But we should know by then that the painstaking, tedious, time consuming journey that was required to make it – was really the most beautiful part of all.

She Was His Gravity

•November 3, 2015 • Leave a Comment

A poem
by Sarah Harvey
Republished without permission
October 3, 2015

She Was His Gravity

She was not his answer.
Or his escape.
She was not a beautifully decorated distraction.
No—she was his challenge.
His question.
His fire.

A gem—worthy of pure, undivided attention,
A bolt of lighting, baked into a warm chocolate éclair,
A prayer encased in lapis lazuli,
A prickle of static electricity running wildly through the forest air.

Her touch was enough to shatter him, deliciously
And awaken his wildest wishes.
Her gaze was enough to sear into his soul
And make honey drip from his skin, like feathered sunlight.

She took him to the edge of the moon, and he draped rubies in her hair.
When they kissed, the earth shook, and trees bled evergreen secrets into their ears.
No matter how far she wandered
Or where her tangerine-dipped dreams took her—she always returned to him.

Nothing could keep her away from his warm, familiar arms
His fiercely kind eyes
That magical laugh of his that lit up the darkness, like a swarm of giggling fireflies.
She was his world,
And he was her gravity.

Together was their only option—
Their hearts meant to intertwine like two frayed golden threads,
They were a fit—two broken pieces
Sliding together, imperfectly.
There was no denying it
She was his world
And he was her gravity.

Play With Me

•November 3, 2015 • 1 Comment

A reflection
by Kate Rose
Republished without permission
October 3, 2015

Play With Me

“Life must be lived as Play”. ~ Plato

Make me forget that I am an adult.

I don’t care if I have work in the morning, and children are in bed. Make me laugh so hard my belly hurts; chase me around the house until I can’t breathe anymore, or least until I pretend that I can’t, as I collapse in excitement on the bed waiting for you.

Just make me laugh.

I may have smile lines around my eyes, and bills due in the morning, but that doesn’t mean I have lost the desire to play. My heart is young, and it seems with each year that ticks by on the calendar my soul only grows a bit younger.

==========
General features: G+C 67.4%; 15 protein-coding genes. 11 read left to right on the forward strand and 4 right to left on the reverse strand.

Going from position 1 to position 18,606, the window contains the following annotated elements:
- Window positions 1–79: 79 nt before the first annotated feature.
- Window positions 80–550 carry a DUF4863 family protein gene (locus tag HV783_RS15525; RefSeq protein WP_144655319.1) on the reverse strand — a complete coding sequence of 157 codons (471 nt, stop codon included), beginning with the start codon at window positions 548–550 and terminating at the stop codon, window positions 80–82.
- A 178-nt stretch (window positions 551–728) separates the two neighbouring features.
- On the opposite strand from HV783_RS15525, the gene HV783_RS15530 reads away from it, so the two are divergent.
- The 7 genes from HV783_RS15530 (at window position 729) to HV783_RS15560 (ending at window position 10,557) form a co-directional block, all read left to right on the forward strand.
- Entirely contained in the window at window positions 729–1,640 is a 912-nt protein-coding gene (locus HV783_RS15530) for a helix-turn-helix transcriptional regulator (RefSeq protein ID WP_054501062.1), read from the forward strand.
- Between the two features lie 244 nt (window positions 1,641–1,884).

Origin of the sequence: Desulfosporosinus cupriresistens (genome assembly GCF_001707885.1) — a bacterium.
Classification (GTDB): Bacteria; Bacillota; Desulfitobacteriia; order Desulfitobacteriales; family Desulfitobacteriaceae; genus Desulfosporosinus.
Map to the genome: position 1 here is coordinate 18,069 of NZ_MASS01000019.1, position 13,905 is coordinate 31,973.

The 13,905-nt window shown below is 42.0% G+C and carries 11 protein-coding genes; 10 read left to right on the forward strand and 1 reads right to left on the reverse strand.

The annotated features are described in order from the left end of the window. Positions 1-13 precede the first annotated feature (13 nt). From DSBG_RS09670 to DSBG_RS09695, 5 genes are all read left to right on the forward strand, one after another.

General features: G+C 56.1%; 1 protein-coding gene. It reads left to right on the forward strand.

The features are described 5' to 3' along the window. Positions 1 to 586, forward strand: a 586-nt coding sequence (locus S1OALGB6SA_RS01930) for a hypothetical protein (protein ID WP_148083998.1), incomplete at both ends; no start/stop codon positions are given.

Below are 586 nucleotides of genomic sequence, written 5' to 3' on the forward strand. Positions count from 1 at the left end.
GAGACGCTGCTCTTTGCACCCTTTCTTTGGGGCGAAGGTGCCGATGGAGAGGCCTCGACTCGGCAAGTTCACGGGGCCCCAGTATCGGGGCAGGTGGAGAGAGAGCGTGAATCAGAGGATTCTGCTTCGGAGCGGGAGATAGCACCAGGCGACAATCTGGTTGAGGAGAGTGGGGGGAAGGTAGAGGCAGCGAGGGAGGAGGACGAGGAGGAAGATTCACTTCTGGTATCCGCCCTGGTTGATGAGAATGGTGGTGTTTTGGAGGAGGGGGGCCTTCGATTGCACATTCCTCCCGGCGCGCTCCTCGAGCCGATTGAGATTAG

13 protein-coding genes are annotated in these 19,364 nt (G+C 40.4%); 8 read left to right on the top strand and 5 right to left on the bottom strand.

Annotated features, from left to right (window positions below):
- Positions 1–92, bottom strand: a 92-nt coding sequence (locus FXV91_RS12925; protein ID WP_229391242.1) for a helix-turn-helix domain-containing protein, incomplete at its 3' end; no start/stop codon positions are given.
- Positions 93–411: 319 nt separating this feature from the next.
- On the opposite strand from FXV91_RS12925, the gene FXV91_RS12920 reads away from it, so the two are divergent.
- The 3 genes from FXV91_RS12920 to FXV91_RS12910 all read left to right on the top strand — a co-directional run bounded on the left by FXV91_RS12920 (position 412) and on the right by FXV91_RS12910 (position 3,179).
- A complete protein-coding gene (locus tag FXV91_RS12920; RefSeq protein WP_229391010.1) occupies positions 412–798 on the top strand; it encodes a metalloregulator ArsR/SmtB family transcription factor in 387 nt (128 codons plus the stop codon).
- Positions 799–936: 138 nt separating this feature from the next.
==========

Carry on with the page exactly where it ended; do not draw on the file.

I don’t have time for what adults should look or act like; I’m far too busy trying to see how high I can swing, and if I really can touch the sky.

Just make me smile.

Continue reading ‘Play With Me’

The Cosmic Dancer

•November 3, 2015 • 2 Comments

A poem
by Samantha Reynolds
Republished without permission

I am not old, she said
I am rare

I am the standing ovation
at the end of the play

I am the retrospective
of my life
as art

I am the hours
connected like dots
into good sense

I am the fullness
of existing

you think I am waiting to die
but I am waiting to be found

I am a treasure
I am a map
these wrinkles are imprints
of my journey

ask me

Time Capsule Project 2015

•October 26, 2015 • Leave a Comment

I was lucky enough this year to be invited to join a group of 12 Lethbridge-based authors, artists and activists in a Time Capsule project for our local Southern Alberta Art Gallery. Each contributor was tasked with adding items to 10 different times capsule, with each item representing something that described one unique aspect about our fair city. By the end of the project, each Time Capsule would contain 12 different items from 12 different minds. The Time Capsules are buried, and one will be unearthed and opened at various times over the next 100 years. It was a fun project to work on, and I feel honoured to have been invited to participate.

My contributions were photographs I came across, each one including a corresponding statement. Enjoy.


Time Capsule Project 20151. The heart of Lethbridge is not found downtown. It is not found on the north side, south side, or west side. The heart of Lethbridge can only be found in the generous and friendly spirits of the people who live here. This image shows some of those people, enjoying a day of music and sunshine in Galt Gardens in September of 2014.

Continue reading ‘Time Capsule Project 2015’